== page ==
The article, I think, was referring to the people associated with the various haplogroups that came with the Neolithic expansion (like J2), but I'm not sure I see an obvious correlation there. I tend to see what LeBrok is seeing: a correlation with R1a peoples, who probably came from the Pontic-Caspian Steppe.
    No, you have it all mixed up.
    R1a is Eastern Europe.
    R1b is Western Europe.
    J2 is Caucasian, and maybe Greek, Roman or Phenician.

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    Quote Originally Posted by Reinaert View Post
    No, you have it all mixed up.
    R1a is Eastern Europe.
    R1b is Western Europe.
    J2 is Caucasian, and maybe Greek, Roman or Phenician.
    I don't think I have it mixed up. R1a is common in Eastern Europe, R1b is common in Western Europe, and J2 spreads into the places that you mentioned. But R1b in particular has its center of diversity well East of Western Europe, and the subclade common to Western Europe (R1b1b2a1) is quite young (~6000 years old). Compare to Haplogroup I, which has its center of diversity in Europe and is something like 25,000 years old.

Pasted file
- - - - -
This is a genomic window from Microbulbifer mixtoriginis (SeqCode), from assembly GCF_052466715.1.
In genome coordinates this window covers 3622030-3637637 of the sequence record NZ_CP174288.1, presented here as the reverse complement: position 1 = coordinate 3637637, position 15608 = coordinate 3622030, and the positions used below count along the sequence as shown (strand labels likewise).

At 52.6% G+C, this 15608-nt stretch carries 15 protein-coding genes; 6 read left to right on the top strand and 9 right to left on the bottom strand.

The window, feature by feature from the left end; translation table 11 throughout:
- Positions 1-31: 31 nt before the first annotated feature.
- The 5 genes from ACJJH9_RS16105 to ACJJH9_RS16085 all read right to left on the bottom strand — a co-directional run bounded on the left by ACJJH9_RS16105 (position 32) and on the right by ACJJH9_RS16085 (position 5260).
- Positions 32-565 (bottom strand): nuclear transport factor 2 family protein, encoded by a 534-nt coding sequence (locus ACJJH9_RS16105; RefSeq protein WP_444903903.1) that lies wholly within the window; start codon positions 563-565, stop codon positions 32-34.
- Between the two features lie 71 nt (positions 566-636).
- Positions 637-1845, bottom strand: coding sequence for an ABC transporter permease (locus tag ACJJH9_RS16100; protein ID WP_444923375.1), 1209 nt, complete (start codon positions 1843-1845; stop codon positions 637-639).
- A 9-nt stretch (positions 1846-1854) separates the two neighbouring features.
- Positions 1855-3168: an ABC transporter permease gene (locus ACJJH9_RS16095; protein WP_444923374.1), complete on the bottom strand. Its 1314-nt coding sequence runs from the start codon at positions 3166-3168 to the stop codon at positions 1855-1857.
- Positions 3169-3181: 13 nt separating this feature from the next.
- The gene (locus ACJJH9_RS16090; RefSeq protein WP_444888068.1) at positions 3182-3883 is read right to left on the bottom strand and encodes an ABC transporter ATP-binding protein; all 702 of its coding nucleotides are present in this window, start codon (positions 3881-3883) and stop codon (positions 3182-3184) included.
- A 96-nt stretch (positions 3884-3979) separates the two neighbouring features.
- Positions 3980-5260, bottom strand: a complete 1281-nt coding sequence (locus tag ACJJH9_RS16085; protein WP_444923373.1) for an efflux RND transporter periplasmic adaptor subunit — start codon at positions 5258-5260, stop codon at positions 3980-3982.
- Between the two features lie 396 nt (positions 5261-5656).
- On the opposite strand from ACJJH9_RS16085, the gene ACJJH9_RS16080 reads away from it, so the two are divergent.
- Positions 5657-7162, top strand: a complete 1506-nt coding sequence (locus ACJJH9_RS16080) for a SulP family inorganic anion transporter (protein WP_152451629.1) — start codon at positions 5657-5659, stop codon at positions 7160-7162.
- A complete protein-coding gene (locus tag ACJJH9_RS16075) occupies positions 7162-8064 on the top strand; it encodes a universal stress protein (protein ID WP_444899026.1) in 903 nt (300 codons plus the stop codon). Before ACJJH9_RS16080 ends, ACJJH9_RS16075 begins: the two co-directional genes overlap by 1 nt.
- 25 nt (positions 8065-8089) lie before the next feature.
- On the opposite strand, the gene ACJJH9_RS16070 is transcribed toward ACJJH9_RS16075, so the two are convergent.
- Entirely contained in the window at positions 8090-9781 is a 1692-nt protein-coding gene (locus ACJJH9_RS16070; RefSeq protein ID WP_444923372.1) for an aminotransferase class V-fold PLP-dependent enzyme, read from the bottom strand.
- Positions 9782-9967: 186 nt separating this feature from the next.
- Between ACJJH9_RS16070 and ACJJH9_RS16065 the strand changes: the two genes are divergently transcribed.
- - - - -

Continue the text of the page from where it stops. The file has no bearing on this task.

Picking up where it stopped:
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    What about childhood lactose intolerance, is there a map of this scenario and if yes, do you know what ancient civilizations fit the bill? Thanks :) The reason I ask is I've had issues with milk as a kid but grew out of it as I hit my teenage years.

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    Sounds like you have the african form of lactose tolerance which is not as complete, or maybe you just had bowel issues you outgrew, which is common. Probably more common than celtic having african lactose form.

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    Quote Originally Posted by Twilight View Post
    What about childhood lactose intolerance, is there a map of this scenario and if yes, do you know what ancient civilizations fit the bill? Thanks :) The reason I ask is I've had issues with milk as a kid but grew out of it as I hit my teenage years.
    It's very unusual, because kids are genetically predispose to drink milk and lots of it.

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    Quote Originally Posted by Noman View Post
    Sounds like you have the african form of lactose tolerance which is not as complete, or maybe you just had bowel issues you outgrew, which is common. Probably more common than celtic having african lactose form.
    I have no African ancestry in me, yet interesting enough I used to vomit alot in the car after drinking milk, my Biological Dad even used my milk weakness as a decoy to get revenge on my mom as an infant. Is there a dna company who can detect Neolithic Dna in my ancestry? :/ Refering to Reinart's remark also